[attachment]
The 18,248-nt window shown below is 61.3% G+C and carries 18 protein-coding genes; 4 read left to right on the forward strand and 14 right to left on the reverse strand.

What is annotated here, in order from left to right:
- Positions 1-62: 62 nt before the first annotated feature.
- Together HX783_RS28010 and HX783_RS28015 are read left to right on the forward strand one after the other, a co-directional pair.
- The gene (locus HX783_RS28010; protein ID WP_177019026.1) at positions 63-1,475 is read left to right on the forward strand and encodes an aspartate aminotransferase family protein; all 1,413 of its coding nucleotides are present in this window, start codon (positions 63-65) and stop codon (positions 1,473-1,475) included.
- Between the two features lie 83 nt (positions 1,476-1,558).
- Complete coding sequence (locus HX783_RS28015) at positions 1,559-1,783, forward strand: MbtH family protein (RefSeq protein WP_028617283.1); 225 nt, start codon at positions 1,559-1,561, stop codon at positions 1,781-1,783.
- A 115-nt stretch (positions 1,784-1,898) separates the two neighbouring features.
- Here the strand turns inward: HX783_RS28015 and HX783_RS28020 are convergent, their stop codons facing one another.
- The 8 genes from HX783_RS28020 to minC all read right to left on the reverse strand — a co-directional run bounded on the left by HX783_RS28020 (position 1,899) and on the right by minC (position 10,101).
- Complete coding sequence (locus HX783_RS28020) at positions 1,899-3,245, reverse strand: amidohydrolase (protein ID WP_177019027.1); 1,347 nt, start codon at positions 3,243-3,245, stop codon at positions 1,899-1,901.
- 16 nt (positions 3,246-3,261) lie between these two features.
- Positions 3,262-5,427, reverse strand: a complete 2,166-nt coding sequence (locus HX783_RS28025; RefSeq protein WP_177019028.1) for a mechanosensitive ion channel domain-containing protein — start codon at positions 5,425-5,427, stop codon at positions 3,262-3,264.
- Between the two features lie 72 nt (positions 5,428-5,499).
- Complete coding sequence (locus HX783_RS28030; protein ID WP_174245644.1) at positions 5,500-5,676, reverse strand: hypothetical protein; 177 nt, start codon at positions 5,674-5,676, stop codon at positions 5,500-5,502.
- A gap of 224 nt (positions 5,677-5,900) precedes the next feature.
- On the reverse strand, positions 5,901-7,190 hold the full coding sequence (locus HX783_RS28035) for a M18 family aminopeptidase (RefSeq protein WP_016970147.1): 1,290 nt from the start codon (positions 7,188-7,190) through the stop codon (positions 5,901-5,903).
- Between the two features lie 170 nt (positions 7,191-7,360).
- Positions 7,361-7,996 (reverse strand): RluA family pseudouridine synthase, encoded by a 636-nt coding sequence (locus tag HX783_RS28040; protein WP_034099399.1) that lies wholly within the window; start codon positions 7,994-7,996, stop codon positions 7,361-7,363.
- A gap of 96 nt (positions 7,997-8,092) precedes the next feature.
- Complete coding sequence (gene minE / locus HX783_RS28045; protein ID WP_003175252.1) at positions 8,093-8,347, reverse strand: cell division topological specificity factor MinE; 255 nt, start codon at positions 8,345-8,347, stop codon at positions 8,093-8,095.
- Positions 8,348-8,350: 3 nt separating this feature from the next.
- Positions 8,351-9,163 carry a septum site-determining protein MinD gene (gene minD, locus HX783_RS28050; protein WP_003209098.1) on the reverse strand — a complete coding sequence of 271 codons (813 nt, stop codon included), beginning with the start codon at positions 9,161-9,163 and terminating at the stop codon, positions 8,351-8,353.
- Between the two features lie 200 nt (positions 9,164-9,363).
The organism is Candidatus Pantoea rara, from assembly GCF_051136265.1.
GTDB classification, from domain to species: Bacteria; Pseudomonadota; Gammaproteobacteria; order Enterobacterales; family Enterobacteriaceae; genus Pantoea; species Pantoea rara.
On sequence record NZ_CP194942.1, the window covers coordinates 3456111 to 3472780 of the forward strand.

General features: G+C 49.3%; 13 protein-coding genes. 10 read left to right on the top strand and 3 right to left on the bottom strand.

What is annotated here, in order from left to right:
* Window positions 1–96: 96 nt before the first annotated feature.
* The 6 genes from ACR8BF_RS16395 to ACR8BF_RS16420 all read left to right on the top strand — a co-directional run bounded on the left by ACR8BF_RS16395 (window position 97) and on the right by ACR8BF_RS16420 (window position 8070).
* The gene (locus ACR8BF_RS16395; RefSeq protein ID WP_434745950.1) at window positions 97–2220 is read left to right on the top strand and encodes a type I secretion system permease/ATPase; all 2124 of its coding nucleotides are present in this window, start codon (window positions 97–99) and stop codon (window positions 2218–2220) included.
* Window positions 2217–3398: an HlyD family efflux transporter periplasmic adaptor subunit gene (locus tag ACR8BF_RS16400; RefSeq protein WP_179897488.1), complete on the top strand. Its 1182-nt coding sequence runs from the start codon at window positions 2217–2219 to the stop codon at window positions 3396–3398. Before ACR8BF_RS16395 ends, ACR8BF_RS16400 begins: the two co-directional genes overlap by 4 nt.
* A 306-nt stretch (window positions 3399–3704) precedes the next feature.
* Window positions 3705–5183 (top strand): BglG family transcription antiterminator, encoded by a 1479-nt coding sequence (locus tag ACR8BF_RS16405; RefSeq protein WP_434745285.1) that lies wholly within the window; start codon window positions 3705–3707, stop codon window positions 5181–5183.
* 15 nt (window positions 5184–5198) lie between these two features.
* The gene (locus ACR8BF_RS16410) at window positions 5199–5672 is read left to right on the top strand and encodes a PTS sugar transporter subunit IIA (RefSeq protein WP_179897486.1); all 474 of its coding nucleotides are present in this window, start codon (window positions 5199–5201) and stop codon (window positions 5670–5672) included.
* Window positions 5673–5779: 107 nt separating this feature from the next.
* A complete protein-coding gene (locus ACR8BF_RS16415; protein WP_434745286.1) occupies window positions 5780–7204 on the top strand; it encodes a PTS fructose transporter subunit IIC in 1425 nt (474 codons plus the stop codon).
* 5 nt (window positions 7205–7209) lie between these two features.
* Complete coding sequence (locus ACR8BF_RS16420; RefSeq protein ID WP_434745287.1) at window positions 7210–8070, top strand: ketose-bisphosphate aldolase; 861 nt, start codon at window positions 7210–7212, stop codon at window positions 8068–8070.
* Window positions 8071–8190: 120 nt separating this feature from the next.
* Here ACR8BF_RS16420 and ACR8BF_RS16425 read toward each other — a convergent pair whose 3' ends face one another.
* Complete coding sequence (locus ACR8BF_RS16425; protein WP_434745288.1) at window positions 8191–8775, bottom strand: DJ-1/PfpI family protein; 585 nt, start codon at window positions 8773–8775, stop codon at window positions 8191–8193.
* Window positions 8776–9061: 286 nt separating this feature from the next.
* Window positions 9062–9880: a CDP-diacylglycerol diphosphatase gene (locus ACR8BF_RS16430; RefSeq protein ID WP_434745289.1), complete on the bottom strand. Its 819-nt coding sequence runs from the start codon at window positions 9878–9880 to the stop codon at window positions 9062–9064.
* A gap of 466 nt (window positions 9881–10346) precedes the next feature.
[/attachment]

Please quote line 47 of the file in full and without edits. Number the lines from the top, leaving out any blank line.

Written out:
* A gap of 466 nt (window positions 9881–10346) precedes the next feature.